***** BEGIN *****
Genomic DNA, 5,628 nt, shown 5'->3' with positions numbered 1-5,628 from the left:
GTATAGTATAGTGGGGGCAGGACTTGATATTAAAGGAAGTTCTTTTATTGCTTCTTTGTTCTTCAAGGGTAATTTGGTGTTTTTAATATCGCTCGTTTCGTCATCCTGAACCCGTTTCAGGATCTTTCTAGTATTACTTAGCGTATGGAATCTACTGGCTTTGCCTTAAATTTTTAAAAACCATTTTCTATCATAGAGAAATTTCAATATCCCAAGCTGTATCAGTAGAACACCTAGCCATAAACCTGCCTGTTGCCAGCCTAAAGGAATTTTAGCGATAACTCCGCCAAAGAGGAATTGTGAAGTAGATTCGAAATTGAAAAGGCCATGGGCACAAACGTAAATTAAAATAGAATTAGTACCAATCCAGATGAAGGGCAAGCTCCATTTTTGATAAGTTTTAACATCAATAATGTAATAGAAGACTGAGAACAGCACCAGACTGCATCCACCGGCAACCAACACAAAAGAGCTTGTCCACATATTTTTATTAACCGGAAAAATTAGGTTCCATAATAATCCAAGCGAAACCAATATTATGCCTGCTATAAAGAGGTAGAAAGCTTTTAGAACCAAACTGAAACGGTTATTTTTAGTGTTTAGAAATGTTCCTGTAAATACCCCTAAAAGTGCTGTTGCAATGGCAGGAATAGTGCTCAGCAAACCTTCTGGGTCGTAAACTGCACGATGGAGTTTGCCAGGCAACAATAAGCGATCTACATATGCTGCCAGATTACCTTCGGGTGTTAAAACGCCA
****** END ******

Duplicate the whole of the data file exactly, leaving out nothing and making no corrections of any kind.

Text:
Genomic DNA, 5,628 nt, shown 5'->3' with positions numbered 1-5,628 from the left:
GTATAGTATAGTGGGGGCAGGACTTGATATTAAAGGAAGTTCTTTTATTGCTTCTTTGTTCTTCAAGGGTAATTTGGTGTTTTTAATATCGCTCGTTTCGTCATCCTGAACCCGTTTCAGGATCTTTCTAGTATTACTTAGCGTATGGAATCTACTGGCTTTGCCTTAAATTTTTAAAAACCATTTTCTATCATAGAGAAATTTCAATATCCCAAGCTGTATCAGTAGAACACCTAGCCATAAACCTGCCTGTTGCCAGCCTAAAGGAATTTTAGCGATAACTCCGCCAAAGAGGAATTGTGAAGTAGATTCGAAATTGAAAAGGCCATGGGCACAAACGTAAATTAAAATAGAATTAGTACCAATCCAGATGAAGGGCAAGCTCCATTTTTGATAAGTTTTAACATCAATAATGTAATAGAAGACTGAGAACAGCACCAGACTGCATCCACCGGCAACCAACACAAAAGAGCTTGTCCACATATTTTTATTAACCGGAAAAATTAGGTTCCATAATAATCCAAGCGAAACCAATATTATGCCTGCTATAAAGAGGTAGAAAGCTTTTAGAACCAAACTGAAACGGTTATTTTTAGTGTTTAGAAATGTTCCTGTAAATACCCCTAAAAGTGCTGTTGCAATGGCAGGAATAGTGCTCAGCAAACCTTCTGGGTCGTAAACTGCACGATGGAGTTTGCCAGGCAACAATAAGCGATCTACATATGCTGCCAGATTACCTTCGGGTGTTAAAACGCCA